Life writing and life-learning: an analysis of creative writing students' work.
Studies in Continuing Education, 34(2) pp. 145–147.
The study described here is based on the work of creative writing students engaged in life writing for a piece of assessment in a distance-learning course. Using the finished assignment pieces themselves, the students’ reflective commentaries on their completed task, and a follow-up questionnaire, the analysis was designed to explore the relationship between the students’ cognitive and affective learning. Although the assessment task clearly generated person-centred outcomes as well as the skills-centred outcomes around which the task was designed, in some instances these overlapped and blended into each other. It thus proved difficult to maintain a clear separation between the cognitive and affective learning domains, even in a context where other factors such as the social dimension of learning had been consigned to the background. The argument presented here supports the idea that, in the field of continuing education especially, we need to recognise the complex interaction between different kinds of learning. The paper also suggests that, in a learning context dominated by the academic requirements of higher education, the value of creativity and imagination, exercised through the development of writing skills, should not be under-estimated.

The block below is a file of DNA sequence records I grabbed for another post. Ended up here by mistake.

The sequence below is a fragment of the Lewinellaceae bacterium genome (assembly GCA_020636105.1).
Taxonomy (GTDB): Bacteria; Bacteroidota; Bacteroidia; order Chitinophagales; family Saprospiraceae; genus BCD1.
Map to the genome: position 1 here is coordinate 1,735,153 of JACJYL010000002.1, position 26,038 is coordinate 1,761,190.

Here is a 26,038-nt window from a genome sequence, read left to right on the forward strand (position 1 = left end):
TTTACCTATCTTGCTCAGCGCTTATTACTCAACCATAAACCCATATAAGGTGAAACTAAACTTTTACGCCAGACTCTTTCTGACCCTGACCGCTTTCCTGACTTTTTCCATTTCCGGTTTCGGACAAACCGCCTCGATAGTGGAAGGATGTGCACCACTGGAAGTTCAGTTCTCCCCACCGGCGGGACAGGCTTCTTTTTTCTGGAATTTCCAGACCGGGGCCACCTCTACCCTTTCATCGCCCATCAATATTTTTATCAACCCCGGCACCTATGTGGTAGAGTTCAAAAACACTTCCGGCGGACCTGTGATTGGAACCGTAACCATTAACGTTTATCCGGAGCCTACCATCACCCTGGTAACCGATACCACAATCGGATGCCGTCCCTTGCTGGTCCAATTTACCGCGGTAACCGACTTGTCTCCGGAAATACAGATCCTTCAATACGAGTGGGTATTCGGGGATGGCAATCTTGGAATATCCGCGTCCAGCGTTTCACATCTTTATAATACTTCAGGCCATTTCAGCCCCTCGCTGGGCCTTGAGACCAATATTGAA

||2011 Taylor & Francis
||life writing; biographical learning; affective learning; adult education
||Arts > English
||11 Jan 2012 15:46
||20 Feb 2013 10:13
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